2022 is but two months young, so declaring Dear Mr. Brody the year’s saddest film would be a mite premature. Better to say that it’s “the saddest film of 2022 so far” instead, leaving ample space for what remains on the release calendar to move audiences to tears beyond what director Keith Maitland wrings from them here. Still, it’s difficult to picture another film either as doleful as Dear Mr. Brody, or that’s dolefulness knows no bounds: Maitland traces heartache and desolation that dates back decades, and to voices nearly beyond count. Time plays no factor in his investigation. His subject is a lone man, but his focus is on the many, many people that man’s actions affected—or didn’t.
You may recall Maitland from his last movie, 2016’s extraordinary Tower, where he and an ensemble voice cast reenact the 1966 University of Texas tower shooting using rotoscope animation. Dear Mr. Brody pivots away from Tower’s tone and technique, leaning into the standard pairing of talking head interviews with archival footage. What Maitland does do to separate his film from other docs that rely on that structure is weave dramatization into documentation, breathing life into the woeful stories and dashed dreams of men, women and children mailing their pleas for relief to Michael Brody Jr. at the edge of desperation. Watching these letters imagined on screen as short films numbs the pain each expresses from intolerable to just barely tolerable, so look at it this way: Dear Mr. Brody could have hurt more than it does.
But it still hurts a hell of a lot. Brody was a flesh-and-blood person, but he was also the living embodiment of a class ideal that doesn’t exist: The ultra-rich philanthropist who cuts out the middleman and shares his wealth directly with the people who need it most. A basic synopsis makes Dear Mr. Brody sound like a portrait of white American male privilege under eccentricity’s influence. Back in 1970, Brody, hippie heir to the vast fortune of his grandfather, John F. Jelke, “the oleomargarine king,” publicly announced his intention to give away $25 million dollars to whoever needed it. His announcement led countless Americans to his doorstep and mailbox, burying him in letters about poverty, ill health, mere wanting and, in some cases, a combination of the three (usually the first two, because funny enough, they tend to go hand in hand).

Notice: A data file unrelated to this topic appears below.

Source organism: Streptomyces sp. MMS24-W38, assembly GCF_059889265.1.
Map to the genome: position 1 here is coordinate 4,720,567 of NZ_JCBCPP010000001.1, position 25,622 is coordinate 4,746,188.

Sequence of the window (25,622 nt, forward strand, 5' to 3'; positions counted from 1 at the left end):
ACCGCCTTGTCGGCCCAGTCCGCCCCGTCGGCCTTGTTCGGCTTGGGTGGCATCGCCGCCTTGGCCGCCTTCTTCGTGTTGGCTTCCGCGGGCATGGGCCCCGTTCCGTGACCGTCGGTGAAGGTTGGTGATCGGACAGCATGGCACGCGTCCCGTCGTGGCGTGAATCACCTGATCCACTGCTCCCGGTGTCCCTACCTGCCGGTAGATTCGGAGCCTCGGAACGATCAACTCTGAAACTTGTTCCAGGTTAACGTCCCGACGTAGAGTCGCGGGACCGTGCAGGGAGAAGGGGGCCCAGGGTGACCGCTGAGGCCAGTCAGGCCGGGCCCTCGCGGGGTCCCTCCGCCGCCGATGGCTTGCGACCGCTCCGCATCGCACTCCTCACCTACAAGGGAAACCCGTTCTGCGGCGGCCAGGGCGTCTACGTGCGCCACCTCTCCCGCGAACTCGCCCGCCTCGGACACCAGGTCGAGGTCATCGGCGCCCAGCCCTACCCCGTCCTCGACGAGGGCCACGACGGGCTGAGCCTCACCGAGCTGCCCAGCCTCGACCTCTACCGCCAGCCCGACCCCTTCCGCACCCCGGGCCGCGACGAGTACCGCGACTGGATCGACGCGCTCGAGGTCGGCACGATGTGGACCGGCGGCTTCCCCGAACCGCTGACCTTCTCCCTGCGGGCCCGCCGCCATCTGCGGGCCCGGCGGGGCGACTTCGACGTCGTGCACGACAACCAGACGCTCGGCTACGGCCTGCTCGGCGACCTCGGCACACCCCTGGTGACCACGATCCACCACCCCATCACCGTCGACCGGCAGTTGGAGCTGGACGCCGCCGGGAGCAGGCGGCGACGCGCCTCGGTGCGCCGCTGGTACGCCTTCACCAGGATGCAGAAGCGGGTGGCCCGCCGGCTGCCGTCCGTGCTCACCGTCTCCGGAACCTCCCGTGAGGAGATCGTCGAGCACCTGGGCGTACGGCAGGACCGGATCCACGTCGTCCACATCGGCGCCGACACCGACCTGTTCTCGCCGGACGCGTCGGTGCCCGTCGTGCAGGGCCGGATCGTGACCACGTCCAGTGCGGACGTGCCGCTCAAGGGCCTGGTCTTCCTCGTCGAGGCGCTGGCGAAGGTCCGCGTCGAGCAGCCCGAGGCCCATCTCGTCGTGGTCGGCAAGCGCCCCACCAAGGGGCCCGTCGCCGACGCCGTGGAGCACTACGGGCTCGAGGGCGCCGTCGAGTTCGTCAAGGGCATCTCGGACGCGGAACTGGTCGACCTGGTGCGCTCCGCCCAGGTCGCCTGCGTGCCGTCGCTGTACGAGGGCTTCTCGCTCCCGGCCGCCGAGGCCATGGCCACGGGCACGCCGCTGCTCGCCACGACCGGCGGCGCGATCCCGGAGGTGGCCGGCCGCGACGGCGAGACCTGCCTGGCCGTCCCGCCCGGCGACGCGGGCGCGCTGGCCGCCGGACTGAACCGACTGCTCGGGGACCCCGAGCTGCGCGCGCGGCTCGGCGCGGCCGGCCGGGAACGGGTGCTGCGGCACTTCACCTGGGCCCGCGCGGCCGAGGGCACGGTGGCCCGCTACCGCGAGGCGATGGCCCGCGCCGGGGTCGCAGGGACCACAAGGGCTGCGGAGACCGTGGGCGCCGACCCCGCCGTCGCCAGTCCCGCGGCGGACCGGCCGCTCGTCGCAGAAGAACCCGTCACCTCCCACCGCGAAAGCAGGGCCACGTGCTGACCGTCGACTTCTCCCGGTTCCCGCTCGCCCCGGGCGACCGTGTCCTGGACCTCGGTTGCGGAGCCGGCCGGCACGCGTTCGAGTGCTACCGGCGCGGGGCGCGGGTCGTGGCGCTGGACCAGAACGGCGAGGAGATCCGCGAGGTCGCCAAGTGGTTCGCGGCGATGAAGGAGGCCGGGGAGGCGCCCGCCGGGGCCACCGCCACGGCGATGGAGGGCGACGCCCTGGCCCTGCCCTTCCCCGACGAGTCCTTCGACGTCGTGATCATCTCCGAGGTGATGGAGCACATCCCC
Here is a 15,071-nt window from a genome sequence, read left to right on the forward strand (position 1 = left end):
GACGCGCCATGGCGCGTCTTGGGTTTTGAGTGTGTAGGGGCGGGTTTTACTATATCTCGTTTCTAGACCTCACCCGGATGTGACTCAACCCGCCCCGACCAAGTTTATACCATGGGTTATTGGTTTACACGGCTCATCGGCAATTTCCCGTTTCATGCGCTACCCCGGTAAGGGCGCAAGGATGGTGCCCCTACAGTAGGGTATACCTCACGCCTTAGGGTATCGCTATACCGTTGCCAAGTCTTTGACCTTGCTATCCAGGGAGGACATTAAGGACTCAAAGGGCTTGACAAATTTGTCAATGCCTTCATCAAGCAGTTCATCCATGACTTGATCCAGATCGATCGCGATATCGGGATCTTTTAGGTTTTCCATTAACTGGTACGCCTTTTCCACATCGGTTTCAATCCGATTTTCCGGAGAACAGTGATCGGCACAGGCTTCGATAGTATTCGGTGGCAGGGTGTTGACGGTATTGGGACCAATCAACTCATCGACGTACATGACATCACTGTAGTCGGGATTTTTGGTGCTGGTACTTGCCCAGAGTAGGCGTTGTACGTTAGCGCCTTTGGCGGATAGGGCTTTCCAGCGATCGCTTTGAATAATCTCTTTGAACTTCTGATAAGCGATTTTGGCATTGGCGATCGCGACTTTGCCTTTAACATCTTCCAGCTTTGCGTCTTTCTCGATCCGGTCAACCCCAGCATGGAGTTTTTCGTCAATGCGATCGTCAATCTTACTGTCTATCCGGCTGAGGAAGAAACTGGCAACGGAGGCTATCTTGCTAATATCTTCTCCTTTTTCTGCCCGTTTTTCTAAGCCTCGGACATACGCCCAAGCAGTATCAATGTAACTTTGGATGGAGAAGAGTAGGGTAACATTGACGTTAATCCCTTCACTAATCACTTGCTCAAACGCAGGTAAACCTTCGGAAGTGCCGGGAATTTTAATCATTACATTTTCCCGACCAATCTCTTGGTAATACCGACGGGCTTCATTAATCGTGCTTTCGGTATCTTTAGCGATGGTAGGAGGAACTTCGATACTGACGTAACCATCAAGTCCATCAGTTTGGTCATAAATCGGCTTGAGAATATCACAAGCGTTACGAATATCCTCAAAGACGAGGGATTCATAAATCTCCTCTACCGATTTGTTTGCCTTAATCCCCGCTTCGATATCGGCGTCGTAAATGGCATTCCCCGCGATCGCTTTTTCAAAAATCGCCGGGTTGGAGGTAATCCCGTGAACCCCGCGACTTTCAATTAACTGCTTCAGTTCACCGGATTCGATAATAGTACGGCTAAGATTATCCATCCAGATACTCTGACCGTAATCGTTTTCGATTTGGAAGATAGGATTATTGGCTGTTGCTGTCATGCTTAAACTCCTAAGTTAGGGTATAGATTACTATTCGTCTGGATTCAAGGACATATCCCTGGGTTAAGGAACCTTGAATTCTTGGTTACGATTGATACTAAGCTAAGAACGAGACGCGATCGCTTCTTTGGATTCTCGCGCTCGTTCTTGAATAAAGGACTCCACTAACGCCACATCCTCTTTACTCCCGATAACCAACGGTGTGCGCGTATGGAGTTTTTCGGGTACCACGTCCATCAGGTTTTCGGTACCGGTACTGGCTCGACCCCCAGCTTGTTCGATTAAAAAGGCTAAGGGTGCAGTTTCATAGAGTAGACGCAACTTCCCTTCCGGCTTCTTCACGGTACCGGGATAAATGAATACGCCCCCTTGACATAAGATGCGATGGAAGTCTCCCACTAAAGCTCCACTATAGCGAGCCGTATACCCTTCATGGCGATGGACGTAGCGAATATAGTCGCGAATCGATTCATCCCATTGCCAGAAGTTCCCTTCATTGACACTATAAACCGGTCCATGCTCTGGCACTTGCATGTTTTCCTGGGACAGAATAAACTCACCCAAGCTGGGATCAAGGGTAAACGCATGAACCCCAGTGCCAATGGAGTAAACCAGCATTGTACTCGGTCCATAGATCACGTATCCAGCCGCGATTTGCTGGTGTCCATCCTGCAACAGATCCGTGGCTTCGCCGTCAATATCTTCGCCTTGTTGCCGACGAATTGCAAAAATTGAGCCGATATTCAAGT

What a miracle! What a comfort! A man of means reaching out to America’s commoners with promises of aid! Plenty of billionaire altruists are alive today, but their altruism has limits. Picture Bill Gates giving out his home address on TV and encouraging strangers to beg for money all day, every day, with no end in sight to the bottomless need for food, shelter and healthcare—all the fundamentals too many Americans take for granted. Dear Mr. Brody indulges the basic conceit. Brody is, after all, a character. A flower child in paisley who preaches love and peace while chartering whole damn airplanes for giggles. You’ll want to like him. You probably will like him.
Maitland appears taken with Brody himself—otherwise why make a movie about him? He knows what Brody represents is a figment, but it’s a figment worth trying to live up to all the same; the pledge Brody makes is logistically impossible to satisfy, and Dear Mr. Brody underlines that impossibility by speaking to movie producers Edward R. Pressman and Melissa Robyn Glassman. Glassman plays a critical role here: A few years ago, she found a hoard of unopened letters in Pressman’s possession and, with Maitland, tracked down their authors or their closest living relatives. In these scenes, the full sin of Brody’s broken word is crystallized. He gave people hope. He took that hope, too, and then died by suicide in 1973, all hope extinguished.
Dear Mr. Brody rightly complicates the events of Brody’s life and death. Nothing about Brody—his personality, his own tragic background, his best intentions, his mental health—was straightforward, so the film neither lionizes nor vilifies him. It only presents him as a rounded, knotty figure. The brunt of its empathy is reserved for the letter writers, whether they’re around or not. Maitland and Glassman track a few down and invite them to read their letters aloud in front of the camera, so long removed from when they composed them; other letters they just read themselves.
It’s amazing how much power Dear Mr. Brody generates in these simple scenes. All Maitland needs is to let people revisit their pasts, narrate their own words and, yes, ultimately break down in tears. There’s nothing they can do except cry, because there’s nothing they can do about what they lost, and what they never got to have, while they waited for assistance that was never going to come. Brody wasn’t a bad man, but he was broken, misguided and terribly, terribly naïve. What’s so surprising about Dear Mr. Brody is that the disadvantaged folks Brody promised he would help are, in the end, more memorable—and more worthy of remembrance—than Brody himself.
Director: Keith Maitland
Writer: Keith Maitland
Starring: Melissa Robyn Glassman, Renee Brody, Michael Aronin, Edward Pressman, Don Enright
Release Date: March 4, 2022
Bostonian culture journalist Andy Crump covers the movies, beer, music, and being a dad for way too many outlets, perhaps even yours. He has contributed to Paste since 2013. You can follow him on Twitter and find his collected work at his personal blog. He’s composed of roughly 65% craft beer.